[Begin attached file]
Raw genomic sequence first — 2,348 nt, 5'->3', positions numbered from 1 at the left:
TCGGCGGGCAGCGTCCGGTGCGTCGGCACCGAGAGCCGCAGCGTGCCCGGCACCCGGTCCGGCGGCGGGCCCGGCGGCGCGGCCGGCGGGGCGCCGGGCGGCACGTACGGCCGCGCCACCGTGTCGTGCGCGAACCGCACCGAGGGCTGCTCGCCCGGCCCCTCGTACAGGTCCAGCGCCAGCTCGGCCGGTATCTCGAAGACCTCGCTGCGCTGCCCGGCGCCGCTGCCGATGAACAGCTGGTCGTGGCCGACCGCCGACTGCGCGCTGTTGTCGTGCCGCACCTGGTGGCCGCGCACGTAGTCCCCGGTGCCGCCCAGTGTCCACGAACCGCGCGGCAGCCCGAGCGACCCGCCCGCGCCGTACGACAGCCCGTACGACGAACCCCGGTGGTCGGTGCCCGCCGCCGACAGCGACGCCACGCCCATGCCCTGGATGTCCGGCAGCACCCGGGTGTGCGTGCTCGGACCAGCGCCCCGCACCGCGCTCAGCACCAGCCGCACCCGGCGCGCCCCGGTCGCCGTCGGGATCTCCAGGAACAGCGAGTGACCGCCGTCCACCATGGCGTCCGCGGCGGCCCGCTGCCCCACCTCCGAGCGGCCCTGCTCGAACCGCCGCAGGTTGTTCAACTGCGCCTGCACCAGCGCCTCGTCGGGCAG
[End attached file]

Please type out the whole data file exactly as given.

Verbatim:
Raw genomic sequence first — 2,348 nt, 5'->3', positions numbered from 1 at the left:
TCGGCGGGCAGCGTCCGGTGCGTCGGCACCGAGAGCCGCAGCGTGCCCGGCACCCGGTCCGGCGGCGGGCCCGGCGGCGCGGCCGGCGGGGCGCCGGGCGGCACGTACGGCCGCGCCACCGTGTCGTGCGCGAACCGCACCGAGGGCTGCTCGCCCGGCCCCTCGTACAGGTCCAGCGCCAGCTCGGCCGGTATCTCGAAGACCTCGCTGCGCTGCCCGGCGCCGCTGCCGATGAACAGCTGGTCGTGGCCGACCGCCGACTGCGCGCTGTTGTCGTGCCGCACCTGGTGGCCGCGCACGTAGTCCCCGGTGCCGCCCAGTGTCCACGAACCGCGCGGCAGCCCGAGCGACCCGCCCGCGCCGTACGACAGCCCGTACGACGAACCCCGGTGGTCGGTGCCCGCCGCCGACAGCGACGCCACGCCCATGCCCTGGATGTCCGGCAGCACCCGGGTGTGCGTGCTCGGACCAGCGCCCCGCACCGCGCTCAGCACCAGCCGCACCCGGCGCGCCCCGGTCGCCGTCGGGATCTCCAGGAACAGCGAGTGACCGCCGTCCACCATGGCGTCCGCGGCGGCCCGCTGCCCCACCTCCGAGCGGCCCTGCTCGAACCGCCGCAGGTTGTTCAACTGCGCCTGCACCAGCGCCTCGTCGGGCAG